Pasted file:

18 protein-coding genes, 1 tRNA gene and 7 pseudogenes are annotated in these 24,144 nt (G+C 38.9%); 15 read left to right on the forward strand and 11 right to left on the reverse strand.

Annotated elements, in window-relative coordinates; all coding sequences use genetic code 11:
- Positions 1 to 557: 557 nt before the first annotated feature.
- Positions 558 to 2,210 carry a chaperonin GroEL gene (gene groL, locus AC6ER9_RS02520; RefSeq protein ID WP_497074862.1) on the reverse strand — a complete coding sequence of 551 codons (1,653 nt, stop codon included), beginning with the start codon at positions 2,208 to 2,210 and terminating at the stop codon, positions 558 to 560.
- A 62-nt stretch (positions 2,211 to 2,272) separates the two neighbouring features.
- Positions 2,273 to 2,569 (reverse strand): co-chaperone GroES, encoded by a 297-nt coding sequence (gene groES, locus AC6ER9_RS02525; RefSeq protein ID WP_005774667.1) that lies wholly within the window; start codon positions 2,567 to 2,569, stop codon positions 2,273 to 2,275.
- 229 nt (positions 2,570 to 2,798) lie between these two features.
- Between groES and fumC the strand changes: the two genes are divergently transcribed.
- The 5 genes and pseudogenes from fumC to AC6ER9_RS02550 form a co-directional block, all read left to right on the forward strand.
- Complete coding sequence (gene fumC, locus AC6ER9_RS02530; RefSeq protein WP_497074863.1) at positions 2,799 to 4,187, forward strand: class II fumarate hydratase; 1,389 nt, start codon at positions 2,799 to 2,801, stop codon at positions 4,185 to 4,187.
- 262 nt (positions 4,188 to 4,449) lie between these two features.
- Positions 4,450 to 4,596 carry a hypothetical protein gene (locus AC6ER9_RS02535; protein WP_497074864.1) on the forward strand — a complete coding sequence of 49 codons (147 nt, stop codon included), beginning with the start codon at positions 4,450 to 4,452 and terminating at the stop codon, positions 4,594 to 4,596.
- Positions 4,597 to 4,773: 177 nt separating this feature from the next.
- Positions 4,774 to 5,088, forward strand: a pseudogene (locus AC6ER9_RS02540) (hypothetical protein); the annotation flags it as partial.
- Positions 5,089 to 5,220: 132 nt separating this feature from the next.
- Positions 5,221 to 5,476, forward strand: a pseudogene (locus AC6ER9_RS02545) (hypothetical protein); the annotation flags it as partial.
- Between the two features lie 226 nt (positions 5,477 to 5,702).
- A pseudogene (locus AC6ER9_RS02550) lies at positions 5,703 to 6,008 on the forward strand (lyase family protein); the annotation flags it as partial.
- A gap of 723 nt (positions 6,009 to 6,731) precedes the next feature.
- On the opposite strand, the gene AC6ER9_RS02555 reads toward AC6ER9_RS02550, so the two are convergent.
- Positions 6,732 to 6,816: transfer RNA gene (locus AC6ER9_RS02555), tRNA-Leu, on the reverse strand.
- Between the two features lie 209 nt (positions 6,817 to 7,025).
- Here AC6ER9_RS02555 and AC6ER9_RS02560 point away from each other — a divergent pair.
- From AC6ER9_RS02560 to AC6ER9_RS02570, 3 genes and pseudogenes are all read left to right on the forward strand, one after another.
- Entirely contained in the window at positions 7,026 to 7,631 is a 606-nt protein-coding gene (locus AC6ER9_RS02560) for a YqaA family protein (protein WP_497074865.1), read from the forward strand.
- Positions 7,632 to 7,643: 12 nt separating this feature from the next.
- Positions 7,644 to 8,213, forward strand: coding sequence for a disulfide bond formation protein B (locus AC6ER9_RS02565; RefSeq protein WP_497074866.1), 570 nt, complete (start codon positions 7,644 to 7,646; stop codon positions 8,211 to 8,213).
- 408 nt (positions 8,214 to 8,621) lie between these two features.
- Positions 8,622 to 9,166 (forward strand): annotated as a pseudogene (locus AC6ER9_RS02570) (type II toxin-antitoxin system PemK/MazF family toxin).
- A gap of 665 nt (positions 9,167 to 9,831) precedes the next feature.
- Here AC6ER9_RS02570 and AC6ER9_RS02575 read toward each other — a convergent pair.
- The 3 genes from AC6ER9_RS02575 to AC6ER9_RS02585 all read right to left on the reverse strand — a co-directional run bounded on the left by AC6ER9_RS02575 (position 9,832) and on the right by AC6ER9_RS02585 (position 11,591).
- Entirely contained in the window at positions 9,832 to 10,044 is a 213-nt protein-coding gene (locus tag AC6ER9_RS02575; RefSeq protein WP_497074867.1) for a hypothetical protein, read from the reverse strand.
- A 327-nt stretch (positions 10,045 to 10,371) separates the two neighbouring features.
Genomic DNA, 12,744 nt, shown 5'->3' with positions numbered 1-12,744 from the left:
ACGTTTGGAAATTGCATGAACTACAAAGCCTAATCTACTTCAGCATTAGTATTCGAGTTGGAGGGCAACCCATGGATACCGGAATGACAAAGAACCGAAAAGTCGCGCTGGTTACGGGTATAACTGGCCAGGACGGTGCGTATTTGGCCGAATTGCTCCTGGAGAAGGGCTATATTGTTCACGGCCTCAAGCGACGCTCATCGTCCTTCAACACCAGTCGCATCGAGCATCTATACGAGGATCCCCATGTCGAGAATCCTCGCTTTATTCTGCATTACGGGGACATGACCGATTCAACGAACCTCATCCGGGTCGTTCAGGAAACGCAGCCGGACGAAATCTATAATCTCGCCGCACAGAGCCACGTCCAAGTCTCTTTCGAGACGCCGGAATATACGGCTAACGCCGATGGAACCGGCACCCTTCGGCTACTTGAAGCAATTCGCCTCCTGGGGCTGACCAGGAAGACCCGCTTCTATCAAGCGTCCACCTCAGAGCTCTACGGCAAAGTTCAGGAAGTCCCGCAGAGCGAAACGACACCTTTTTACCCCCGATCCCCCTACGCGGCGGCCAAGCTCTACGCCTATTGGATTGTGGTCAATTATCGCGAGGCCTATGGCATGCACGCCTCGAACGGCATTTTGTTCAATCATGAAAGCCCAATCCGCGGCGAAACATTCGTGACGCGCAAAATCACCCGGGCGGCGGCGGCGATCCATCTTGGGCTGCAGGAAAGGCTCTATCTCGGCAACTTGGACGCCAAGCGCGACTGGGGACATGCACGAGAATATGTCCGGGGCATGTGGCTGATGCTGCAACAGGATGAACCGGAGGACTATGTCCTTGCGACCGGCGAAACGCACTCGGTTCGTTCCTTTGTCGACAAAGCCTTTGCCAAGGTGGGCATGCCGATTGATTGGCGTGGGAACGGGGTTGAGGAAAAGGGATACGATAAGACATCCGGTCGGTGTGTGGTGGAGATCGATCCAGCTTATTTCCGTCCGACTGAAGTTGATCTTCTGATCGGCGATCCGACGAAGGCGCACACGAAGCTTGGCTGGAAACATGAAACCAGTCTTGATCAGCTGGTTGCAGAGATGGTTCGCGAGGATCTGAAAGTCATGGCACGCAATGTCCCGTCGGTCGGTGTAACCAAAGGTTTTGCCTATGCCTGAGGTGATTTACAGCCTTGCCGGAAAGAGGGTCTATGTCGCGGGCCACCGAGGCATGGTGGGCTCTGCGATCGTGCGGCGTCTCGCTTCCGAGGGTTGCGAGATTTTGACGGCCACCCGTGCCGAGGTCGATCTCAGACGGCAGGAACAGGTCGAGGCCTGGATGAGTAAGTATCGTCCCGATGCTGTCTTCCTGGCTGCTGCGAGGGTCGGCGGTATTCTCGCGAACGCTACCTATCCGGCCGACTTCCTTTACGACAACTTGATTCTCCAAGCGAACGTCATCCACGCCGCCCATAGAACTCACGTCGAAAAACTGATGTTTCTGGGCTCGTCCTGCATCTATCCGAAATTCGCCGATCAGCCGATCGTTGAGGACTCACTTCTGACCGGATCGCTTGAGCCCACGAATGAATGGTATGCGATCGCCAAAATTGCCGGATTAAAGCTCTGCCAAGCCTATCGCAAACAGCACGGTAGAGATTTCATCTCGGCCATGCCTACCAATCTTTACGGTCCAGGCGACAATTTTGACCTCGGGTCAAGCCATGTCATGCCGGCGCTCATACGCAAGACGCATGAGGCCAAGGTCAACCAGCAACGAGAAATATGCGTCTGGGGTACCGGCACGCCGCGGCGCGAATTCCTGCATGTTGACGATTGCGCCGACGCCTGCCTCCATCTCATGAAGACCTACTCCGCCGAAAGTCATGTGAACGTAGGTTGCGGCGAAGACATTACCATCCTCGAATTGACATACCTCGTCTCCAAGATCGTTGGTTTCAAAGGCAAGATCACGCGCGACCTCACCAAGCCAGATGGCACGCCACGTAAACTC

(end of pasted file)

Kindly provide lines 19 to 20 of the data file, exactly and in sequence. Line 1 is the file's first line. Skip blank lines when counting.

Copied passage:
- A gap of 723 nt (positions 6,009 to 6,731) precedes the next feature.
- On the opposite strand, the gene AC6ER9_RS02555 reads toward AC6ER9_RS02550, so the two are convergent.